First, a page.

"They're frankly kind of a downer. The very first subquest has you investigating the horrific death of a tavern maid at the hands of her abusive boyfriend. Friendly NPCs die (and kill each other) in droves, bad guys win and everyone and their dog are either dying of cancer or have been abused as children or something. It's all a bit grim and joyless."

So there you go.

What can we expect next from you?

My second novel, Sword of the North, should be out early next year, and will hopefully be a much stronger and more innovative novel than the first. Dead Man's Steel will likely follow in 2016.

After The Grim Company trilogy is finished, I would like to tackle some standalones, possibly in the same setting (the Age of Ruin).

I'm also considering writing outside the fantasy genre. Over the last 10 years I've worked on multiple established RPG franchises, designed a new CRPG setting, and written two fantasy novels in the Age of Ruin, with a third to follow. That's a lot of time spent in secondary worlds. The prospect of working with the real world for a change is enticing. (Go somewhere exotic! Conduct on-site research! Interviews!) I have one or two ideas in mind…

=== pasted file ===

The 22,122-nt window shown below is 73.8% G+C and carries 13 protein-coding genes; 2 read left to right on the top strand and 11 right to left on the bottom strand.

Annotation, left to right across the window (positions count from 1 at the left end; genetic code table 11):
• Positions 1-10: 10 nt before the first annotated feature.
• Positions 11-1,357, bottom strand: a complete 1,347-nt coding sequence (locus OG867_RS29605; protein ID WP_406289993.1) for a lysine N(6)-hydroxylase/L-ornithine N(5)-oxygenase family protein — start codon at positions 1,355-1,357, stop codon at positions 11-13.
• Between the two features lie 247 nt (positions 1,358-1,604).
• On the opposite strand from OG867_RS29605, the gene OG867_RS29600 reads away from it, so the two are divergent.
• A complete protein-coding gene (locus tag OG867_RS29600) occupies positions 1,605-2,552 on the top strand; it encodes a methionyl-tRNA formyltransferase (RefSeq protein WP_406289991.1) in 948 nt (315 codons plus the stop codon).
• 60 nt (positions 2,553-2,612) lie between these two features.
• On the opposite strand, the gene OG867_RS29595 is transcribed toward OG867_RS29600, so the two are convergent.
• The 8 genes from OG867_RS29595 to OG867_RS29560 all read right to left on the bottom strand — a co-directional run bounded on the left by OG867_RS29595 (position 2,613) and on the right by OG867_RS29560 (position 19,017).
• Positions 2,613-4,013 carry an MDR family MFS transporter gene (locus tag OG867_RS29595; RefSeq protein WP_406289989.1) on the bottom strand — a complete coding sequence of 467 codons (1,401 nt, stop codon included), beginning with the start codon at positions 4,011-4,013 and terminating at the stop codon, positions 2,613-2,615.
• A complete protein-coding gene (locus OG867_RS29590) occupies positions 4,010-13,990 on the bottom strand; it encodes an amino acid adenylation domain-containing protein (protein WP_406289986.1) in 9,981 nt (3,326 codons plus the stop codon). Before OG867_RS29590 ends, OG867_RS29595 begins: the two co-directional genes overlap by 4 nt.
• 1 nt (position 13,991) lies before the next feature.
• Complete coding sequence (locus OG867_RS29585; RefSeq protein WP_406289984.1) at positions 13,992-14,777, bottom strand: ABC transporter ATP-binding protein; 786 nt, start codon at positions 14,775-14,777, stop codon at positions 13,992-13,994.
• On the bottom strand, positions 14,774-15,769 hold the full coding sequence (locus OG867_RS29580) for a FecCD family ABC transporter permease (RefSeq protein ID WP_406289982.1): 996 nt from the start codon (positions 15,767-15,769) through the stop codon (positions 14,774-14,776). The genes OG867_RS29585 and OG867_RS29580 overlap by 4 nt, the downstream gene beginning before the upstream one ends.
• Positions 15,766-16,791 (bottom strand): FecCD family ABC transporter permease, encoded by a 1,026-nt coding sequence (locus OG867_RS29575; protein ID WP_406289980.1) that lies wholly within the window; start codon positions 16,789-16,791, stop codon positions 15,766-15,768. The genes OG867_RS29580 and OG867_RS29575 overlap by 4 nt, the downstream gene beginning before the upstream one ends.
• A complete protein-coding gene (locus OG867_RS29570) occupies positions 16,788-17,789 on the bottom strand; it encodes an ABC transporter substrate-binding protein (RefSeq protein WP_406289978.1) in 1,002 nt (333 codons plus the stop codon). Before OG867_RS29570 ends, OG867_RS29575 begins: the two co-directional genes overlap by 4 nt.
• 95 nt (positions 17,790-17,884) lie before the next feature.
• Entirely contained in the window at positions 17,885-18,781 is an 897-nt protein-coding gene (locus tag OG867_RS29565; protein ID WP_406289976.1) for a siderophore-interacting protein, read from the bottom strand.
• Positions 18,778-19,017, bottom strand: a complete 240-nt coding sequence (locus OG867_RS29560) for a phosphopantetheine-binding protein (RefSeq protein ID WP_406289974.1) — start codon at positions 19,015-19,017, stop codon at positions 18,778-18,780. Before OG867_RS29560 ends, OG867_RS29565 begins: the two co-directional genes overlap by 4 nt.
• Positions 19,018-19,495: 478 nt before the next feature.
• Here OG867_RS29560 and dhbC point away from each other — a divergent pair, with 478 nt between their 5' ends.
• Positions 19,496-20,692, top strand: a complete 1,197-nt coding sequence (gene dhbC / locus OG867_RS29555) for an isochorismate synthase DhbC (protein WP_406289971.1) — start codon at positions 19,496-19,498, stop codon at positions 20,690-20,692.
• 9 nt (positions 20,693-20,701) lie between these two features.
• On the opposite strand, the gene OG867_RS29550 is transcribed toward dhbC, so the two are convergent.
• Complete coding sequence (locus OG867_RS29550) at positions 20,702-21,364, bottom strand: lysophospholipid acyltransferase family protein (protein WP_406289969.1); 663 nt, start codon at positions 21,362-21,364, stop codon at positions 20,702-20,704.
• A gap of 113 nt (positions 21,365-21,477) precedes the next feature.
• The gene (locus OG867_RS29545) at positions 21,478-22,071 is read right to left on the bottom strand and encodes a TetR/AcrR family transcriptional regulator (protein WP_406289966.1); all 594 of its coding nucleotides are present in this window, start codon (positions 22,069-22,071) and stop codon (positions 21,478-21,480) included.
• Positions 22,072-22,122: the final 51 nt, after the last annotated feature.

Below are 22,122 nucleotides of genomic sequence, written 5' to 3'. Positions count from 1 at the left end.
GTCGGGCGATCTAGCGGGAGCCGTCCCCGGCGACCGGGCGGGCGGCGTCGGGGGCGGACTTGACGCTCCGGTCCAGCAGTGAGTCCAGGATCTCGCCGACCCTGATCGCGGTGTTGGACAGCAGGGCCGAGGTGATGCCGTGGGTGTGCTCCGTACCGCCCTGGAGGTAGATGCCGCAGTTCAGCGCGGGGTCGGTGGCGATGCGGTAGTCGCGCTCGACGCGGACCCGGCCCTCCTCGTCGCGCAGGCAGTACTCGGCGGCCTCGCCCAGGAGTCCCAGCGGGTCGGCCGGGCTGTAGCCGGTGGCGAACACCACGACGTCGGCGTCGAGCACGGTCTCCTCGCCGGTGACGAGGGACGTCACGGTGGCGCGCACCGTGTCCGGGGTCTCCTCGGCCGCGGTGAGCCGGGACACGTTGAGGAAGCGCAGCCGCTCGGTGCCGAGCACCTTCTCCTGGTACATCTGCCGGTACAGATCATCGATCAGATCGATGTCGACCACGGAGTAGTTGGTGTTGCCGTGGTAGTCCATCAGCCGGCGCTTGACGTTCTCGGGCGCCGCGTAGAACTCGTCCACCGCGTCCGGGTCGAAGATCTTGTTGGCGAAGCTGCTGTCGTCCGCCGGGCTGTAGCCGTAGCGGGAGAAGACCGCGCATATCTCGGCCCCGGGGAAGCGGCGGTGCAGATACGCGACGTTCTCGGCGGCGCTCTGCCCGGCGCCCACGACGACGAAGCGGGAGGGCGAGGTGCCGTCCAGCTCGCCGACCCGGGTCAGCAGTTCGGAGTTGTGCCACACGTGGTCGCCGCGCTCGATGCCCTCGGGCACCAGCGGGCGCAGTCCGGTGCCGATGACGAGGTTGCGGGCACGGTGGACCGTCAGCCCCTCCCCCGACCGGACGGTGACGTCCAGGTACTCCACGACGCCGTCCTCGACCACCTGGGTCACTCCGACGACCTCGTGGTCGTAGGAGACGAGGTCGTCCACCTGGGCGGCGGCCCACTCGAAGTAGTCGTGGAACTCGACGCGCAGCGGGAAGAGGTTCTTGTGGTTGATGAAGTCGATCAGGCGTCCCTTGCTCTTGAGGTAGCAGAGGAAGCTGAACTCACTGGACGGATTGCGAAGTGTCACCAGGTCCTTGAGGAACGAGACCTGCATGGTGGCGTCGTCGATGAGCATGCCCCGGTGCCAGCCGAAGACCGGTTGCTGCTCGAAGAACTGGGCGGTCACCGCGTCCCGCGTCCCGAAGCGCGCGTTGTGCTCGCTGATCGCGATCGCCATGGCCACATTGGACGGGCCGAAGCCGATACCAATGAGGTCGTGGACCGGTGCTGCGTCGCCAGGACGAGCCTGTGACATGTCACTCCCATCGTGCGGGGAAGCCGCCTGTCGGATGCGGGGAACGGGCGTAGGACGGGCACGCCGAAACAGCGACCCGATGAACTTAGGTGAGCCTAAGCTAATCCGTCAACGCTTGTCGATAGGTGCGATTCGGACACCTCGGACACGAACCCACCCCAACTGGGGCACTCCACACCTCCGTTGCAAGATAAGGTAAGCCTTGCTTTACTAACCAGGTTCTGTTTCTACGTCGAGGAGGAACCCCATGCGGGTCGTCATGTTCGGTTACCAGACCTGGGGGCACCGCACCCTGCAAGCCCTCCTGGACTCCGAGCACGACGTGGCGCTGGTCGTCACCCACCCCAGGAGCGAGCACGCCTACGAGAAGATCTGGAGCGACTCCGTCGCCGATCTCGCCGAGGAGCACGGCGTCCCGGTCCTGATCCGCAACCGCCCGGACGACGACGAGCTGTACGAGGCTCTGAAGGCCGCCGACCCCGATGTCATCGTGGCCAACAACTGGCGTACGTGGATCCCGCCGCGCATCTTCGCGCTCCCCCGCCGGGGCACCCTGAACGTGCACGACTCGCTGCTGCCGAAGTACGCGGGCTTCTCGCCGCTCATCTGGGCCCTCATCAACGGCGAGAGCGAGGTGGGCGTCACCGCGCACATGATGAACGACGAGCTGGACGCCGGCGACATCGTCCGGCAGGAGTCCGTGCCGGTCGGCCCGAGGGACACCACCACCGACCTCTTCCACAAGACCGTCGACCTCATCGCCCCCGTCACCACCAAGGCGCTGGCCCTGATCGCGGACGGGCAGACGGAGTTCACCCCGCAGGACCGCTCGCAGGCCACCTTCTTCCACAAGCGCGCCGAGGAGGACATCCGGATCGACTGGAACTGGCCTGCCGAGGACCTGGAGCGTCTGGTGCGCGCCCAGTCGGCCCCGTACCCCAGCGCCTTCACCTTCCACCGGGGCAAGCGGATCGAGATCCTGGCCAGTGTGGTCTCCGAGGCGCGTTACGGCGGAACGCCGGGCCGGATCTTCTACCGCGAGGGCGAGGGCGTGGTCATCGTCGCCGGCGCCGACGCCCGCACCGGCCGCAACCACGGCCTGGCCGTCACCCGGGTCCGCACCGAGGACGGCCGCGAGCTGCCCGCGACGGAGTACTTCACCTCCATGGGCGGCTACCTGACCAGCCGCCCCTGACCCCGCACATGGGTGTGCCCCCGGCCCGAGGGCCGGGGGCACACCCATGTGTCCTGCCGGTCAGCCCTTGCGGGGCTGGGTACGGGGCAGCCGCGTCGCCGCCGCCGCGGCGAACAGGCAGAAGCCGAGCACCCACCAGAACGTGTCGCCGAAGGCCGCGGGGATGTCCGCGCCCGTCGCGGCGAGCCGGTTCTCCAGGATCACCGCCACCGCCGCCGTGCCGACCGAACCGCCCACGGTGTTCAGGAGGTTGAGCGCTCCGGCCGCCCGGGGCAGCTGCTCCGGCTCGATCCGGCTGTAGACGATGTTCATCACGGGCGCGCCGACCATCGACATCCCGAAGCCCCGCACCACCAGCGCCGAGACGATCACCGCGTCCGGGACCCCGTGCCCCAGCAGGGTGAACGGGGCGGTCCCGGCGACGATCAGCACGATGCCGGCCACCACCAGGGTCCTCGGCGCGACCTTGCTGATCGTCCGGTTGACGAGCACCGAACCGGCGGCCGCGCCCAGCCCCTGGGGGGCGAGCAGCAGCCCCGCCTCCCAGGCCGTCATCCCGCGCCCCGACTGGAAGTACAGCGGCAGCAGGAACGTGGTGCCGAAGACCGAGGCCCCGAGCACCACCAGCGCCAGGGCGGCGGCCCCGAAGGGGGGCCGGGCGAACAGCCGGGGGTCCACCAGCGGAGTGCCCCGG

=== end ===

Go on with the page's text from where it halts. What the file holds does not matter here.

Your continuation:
Do you read other books in your own genre? Who is your favourite author?

I try to read broadly within the genre. I have 40 books on my 2014 Goodreads challenge, including some of my fellow finalists' books that I own on kindle. If I don't win the Morningstar award, I'm getting them refunded.

I have a few favourites. Martin, of course. Abercrombie. The usual neckbeard suspects. I'm also a big fan of Mark Lawrence, who is both a great (and horrifyingly fast!) writer and a very nice guy. Daniel Polansky is an undiscovered gem of an author: I predict that in a few years he'll be getting the same recognition Matthew Woodring Stover is receiving now in various "Name me an underrated author" forum threads.